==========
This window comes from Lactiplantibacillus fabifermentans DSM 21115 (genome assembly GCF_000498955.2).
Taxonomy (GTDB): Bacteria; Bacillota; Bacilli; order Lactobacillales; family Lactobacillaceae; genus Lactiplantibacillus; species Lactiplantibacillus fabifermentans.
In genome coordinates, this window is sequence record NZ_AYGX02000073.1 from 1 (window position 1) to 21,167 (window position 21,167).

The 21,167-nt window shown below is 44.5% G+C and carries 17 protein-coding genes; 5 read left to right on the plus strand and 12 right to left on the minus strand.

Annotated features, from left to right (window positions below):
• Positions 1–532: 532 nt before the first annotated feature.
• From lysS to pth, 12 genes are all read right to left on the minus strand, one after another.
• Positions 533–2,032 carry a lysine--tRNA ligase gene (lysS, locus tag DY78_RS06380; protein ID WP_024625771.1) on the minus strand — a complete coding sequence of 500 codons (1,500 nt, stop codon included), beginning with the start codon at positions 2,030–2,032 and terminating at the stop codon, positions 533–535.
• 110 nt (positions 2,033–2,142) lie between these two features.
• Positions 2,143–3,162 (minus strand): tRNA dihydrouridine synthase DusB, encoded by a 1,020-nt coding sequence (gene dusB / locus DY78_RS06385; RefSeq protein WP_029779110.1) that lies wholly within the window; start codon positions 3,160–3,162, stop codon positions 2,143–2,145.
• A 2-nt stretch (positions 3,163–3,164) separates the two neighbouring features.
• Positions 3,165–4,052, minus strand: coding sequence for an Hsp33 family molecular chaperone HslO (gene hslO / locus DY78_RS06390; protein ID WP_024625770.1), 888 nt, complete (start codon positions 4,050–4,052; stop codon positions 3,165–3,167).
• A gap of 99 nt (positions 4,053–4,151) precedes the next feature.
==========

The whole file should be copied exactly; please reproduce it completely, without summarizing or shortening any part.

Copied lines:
This window comes from Lactiplantibacillus fabifermentans DSM 21115 (genome assembly GCF_000498955.2).
Taxonomy (GTDB): Bacteria; Bacillota; Bacilli; order Lactobacillales; family Lactobacillaceae; genus Lactiplantibacillus; species Lactiplantibacillus fabifermentans.
In genome coordinates, this window is sequence record NZ_AYGX02000073.1 from 1 (window position 1) to 21,167 (window position 21,167).

The 21,167-nt window shown below is 44.5% G+C and carries 17 protein-coding genes; 5 read left to right on the plus strand and 12 right to left on the minus strand.

Annotated features, from left to right (window positions below):
• Positions 1–532: 532 nt before the first annotated feature.
• From lysS to pth, 12 genes are all read right to left on the minus strand, one after another.
• Positions 533–2,032 carry a lysine--tRNA ligase gene (lysS, locus tag DY78_RS06380; protein ID WP_024625771.1) on the minus strand — a complete coding sequence of 500 codons (1,500 nt, stop codon included), beginning with the start codon at positions 2,030–2,032 and terminating at the stop codon, positions 533–535.
• 110 nt (positions 2,033–2,142) lie between these two features.
• Positions 2,143–3,162 (minus strand): tRNA dihydrouridine synthase DusB, encoded by a 1,020-nt coding sequence (gene dusB / locus DY78_RS06385; RefSeq protein WP_029779110.1) that lies wholly within the window; start codon positions 3,160–3,162, stop codon positions 2,143–2,145.
• A 2-nt stretch (positions 3,163–3,164) separates the two neighbouring features.
• Positions 3,165–4,052, minus strand: coding sequence for an Hsp33 family molecular chaperone HslO (gene hslO / locus DY78_RS06390; protein ID WP_024625770.1), 888 nt, complete (start codon positions 4,050–4,052; stop codon positions 3,165–3,167).
• A gap of 99 nt (positions 4,053–4,151) precedes the next feature.